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  • A couple boards up the door of their beachfront house as Tropical Storm Dorian approaches in Yabucoa, Puerto Rico August 28, 2019.

    A couple boards up the door of their beachfront house as Tropical Storm Dorian approaches in Yabucoa, Puerto Rico August 28, 2019. | Photo: Reuters

Published 28 August 2019
Opinion

Puerto Rico Governor Wanda Vazquez said that preparations for the storm were more than 90 percent complete.

Puerto Rico is bracing for Hurricane Dorian, as it gathered strength over the U.S. Virgin Islands to become a Category 1 hurricane Wednesday, and is expected to hit the eastern part of the island with heavy wind and rain.

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By the time Dorian hits Florida late on Sunday or Monday, it could be a major hurricane, according to the Miami-based National Hurricane Center (NHC). For the time being, Dorian is approaching Puerto Rico from the southeast although it is blowing winds considerably less powerful than when Hurricane Maria hit the island in September 2017.

The agency said Dorian was blowing maximum sustained winds of 75 mph (120 kph) on St. Thomas island in the early afternoon.

Two years ago, Puerto Rico was recovering from Hurricane Irma when Maria struck, destroying infrastructure and leaving much of the Caribbean island without electricity for months.

Puerto Rico Governor Wanda Vazquez, who took office this month after political turmoil led to the resignation of her predecessor, said Tuesday that preparations for the storm were more than 90 percent complete.

Infrastructure ranging from electric power lines to telecommunications and banking networks were in better shape than they had been in 2017, she added. Puerto Rican public schools closed on Wednesday and public workers have been instructed to stay home as well.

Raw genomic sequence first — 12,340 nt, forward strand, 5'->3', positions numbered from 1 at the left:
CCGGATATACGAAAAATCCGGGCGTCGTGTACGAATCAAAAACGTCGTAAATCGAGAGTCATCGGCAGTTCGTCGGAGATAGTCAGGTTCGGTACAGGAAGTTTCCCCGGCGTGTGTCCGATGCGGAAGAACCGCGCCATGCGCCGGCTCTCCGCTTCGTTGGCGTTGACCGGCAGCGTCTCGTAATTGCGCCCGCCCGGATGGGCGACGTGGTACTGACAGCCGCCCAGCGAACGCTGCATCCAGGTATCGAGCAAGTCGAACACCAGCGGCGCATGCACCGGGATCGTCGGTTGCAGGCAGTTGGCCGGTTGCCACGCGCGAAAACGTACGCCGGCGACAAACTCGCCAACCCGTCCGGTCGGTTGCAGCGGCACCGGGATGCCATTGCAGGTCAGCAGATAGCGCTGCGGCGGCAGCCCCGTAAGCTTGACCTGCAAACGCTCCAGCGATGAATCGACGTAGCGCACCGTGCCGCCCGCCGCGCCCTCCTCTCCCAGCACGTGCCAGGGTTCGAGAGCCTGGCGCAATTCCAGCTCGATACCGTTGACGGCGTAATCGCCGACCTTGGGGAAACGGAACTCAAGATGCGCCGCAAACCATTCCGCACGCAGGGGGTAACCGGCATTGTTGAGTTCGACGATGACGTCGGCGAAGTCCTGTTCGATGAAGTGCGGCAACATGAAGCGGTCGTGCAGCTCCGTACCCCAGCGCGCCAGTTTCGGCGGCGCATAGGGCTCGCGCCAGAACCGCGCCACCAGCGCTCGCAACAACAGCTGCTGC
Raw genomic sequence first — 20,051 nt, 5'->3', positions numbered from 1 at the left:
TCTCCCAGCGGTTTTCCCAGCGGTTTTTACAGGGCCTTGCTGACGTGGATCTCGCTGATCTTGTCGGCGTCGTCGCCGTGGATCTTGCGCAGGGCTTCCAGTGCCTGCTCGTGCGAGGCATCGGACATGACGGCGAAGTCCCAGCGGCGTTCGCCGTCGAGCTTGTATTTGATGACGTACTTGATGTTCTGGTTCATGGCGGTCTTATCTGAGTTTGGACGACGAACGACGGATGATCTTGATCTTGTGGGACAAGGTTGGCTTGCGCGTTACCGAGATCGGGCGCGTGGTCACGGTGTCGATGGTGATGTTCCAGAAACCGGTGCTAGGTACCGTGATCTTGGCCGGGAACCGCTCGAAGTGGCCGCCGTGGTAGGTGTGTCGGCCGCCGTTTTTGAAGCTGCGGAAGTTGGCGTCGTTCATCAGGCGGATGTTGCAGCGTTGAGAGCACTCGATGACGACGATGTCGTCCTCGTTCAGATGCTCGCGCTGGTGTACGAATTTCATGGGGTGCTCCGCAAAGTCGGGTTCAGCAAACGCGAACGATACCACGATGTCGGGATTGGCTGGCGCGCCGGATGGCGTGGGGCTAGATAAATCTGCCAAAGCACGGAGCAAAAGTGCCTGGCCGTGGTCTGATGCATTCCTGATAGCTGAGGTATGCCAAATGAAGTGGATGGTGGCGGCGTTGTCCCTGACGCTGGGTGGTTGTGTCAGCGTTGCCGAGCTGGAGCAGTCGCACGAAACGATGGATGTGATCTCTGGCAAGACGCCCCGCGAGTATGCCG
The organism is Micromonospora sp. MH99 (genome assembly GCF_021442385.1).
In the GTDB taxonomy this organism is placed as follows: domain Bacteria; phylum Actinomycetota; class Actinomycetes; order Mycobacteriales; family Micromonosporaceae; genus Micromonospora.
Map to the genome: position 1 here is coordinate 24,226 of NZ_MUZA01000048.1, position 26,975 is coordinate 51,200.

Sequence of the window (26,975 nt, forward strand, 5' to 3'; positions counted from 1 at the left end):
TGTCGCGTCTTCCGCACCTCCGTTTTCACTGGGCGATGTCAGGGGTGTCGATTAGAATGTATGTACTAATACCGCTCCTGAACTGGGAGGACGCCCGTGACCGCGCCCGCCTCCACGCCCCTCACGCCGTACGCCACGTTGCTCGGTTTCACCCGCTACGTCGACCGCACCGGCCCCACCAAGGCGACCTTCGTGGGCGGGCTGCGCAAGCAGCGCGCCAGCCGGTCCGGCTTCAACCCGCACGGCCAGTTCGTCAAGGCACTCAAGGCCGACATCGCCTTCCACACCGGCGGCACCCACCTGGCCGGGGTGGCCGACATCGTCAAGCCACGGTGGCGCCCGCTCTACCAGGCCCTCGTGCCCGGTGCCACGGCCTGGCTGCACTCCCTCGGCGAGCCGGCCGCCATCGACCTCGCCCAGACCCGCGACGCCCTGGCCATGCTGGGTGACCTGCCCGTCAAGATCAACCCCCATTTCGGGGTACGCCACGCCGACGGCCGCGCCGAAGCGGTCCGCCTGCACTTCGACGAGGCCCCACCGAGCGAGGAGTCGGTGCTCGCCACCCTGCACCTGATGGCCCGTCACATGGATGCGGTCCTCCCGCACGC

After approving an emergency declaration for the island late on Tuesday, U.S. President Donald Trump took a swipe at the U.S. territory saying that "Puerto Rico is one of the most corrupt places on earth. Their political system is broken and their politicians are either incompetent or corrupt." 

The head of state was heavily criticized for a tepid response to the 2017 hurricanes that battered Puerto Rico, for being slow to recognize the extent of the devastation and in providing disaster relief to the island of more than three million people. 

Puerto Rico is still struggling to recover from back-to-back hurricanes in 2017, which killed about 3,000 people just months after it filed for bankruptcy. Trump later disputed Puerto Rico's official death toll.

This week, Democrats in the U.S. Congress also slammed him for shifting US$271 million earmarked for disaster aid and cyber security to pay for detention facilities and courts for migrants arriving at the U.S.-Mexico border.

House of Representatives Speaker Nancy Pelosi (D) described the shift as "stealing from appropriated funds."

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